Ryanair says a further drop in the value of sterling has forced it to cut its forecast for full-year profit by 5 percent. As Sonia Legg reports, it's not the only low-cost airline facing uncertain times after decades of rampant growth.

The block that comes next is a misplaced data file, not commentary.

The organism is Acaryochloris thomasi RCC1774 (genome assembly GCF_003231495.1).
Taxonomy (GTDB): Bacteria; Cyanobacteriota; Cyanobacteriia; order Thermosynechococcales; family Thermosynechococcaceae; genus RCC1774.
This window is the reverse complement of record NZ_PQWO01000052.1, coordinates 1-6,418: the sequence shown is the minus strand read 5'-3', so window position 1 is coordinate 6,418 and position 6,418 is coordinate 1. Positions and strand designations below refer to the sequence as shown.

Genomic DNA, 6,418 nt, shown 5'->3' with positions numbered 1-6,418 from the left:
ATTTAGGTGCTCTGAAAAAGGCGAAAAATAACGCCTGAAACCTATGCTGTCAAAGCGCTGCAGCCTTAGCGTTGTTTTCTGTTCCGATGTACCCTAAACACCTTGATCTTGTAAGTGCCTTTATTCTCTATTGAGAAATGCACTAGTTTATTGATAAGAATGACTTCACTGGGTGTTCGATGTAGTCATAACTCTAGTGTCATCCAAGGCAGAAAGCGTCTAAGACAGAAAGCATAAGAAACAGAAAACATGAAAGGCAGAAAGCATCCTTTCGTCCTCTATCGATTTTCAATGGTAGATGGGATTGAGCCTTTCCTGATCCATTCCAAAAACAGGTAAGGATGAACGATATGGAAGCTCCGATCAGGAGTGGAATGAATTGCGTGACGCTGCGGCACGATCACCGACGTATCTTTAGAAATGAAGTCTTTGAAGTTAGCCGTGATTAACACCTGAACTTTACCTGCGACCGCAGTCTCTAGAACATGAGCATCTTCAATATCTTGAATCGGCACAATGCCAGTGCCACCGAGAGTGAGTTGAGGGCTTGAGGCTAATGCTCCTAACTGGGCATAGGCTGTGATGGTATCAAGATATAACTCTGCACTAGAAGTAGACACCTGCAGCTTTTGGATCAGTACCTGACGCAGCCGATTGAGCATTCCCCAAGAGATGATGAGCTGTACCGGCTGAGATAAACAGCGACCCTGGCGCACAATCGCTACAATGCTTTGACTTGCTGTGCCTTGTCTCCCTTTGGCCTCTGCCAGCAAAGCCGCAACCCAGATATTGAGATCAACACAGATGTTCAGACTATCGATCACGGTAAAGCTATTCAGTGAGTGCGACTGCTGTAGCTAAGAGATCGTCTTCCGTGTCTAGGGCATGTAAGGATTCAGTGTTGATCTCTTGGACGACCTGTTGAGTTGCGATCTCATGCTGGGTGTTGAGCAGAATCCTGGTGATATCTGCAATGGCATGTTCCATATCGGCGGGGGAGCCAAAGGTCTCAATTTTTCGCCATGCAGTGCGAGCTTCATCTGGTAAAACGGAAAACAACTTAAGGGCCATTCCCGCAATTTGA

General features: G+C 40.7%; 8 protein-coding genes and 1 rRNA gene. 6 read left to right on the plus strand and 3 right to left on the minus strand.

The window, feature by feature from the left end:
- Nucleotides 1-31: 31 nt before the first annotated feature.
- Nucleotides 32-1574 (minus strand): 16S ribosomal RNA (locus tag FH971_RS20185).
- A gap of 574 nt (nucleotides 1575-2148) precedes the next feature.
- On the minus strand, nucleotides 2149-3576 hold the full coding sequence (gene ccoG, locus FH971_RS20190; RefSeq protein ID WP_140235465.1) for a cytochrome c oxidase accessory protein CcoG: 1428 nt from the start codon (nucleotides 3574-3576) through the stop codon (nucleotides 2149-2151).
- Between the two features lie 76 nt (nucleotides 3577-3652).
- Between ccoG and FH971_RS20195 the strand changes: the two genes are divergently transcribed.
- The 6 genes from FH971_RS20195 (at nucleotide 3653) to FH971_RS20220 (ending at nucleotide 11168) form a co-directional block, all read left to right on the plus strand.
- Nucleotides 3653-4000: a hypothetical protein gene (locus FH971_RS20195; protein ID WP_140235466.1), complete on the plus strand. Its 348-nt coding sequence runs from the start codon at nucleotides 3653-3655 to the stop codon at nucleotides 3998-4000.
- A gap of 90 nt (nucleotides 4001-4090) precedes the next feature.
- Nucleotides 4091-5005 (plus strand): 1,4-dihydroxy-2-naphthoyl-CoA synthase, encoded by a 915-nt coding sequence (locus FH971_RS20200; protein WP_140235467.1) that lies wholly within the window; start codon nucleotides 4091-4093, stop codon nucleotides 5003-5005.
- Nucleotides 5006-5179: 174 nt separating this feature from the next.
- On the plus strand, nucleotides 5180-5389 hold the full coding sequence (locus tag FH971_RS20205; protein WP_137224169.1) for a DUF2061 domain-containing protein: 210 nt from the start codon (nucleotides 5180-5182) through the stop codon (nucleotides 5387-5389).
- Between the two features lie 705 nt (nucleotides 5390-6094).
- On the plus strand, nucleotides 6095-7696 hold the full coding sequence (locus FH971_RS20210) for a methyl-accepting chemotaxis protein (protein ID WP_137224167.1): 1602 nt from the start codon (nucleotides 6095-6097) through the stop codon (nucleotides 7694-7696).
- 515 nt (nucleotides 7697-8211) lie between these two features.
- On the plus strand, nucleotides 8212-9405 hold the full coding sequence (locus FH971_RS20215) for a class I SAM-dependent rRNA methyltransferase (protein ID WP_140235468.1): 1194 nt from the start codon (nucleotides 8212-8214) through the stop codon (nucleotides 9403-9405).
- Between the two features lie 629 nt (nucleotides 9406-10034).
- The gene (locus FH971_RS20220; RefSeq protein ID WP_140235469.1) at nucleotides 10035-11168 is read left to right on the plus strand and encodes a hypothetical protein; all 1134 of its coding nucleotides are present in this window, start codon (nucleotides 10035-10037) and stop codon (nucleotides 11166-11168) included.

Low cost airlines were the most vocal anti-Brexit campaigners and now we're seeing why. Ryanair's been forced to cut its forecast for full-year profit by 5 percent. What's more - investors are pleased. (SOUNDBITE) (English) CITY INDEX, RESEARCH DIRECTOR, KATHLEEN BROOKS, SAYING: "Considering how much sterling has fallen and how that really does put pressure on their cost base that isn't bad." In the five months since Britain's Brexit vote - the share value of European airlines has fallen by almost a third. With terrorism fears also deterring travellers, low-cost carriers have been forced to slash fares and cut costs. Europe's number two low-cost carrier easyJet had already cut its profit forecast. (SOUNDBITE) (English) CHIEF ECONOMIST AT WORLD FIRST, JEREMY COOK, SAYING: "Any low cost carriers working out of the UK, you only have to turn up at a UK airport and look at a bureau de change and see that you are getting less than a pound for every euro that you exchange. And that you are very much spending a lot of money if you are only taking a one hour flight over to Spain." Capacity in Europe is expected to keep growing by five or six percent a year, way faster than economic growth. That's why the sector is still attractive. Holiday airline Monarch was last week kept alive by a bailout from investors. And Lufthansa agreed to lease 40 planes from loss-making Air Berlin, to keep them in the market. Air France-KLM and Lufthansa are also investing again in their low-cost arms - despite previous failed attempts. Ryanair - Europe's largest low-cost carrier - is clearly doing better than most. Its shares have only lost 14 percent since the Brexit vote. It's now planning to cut winter fares by up to 15 percent in an attempt to keep profits up by attracting more customers.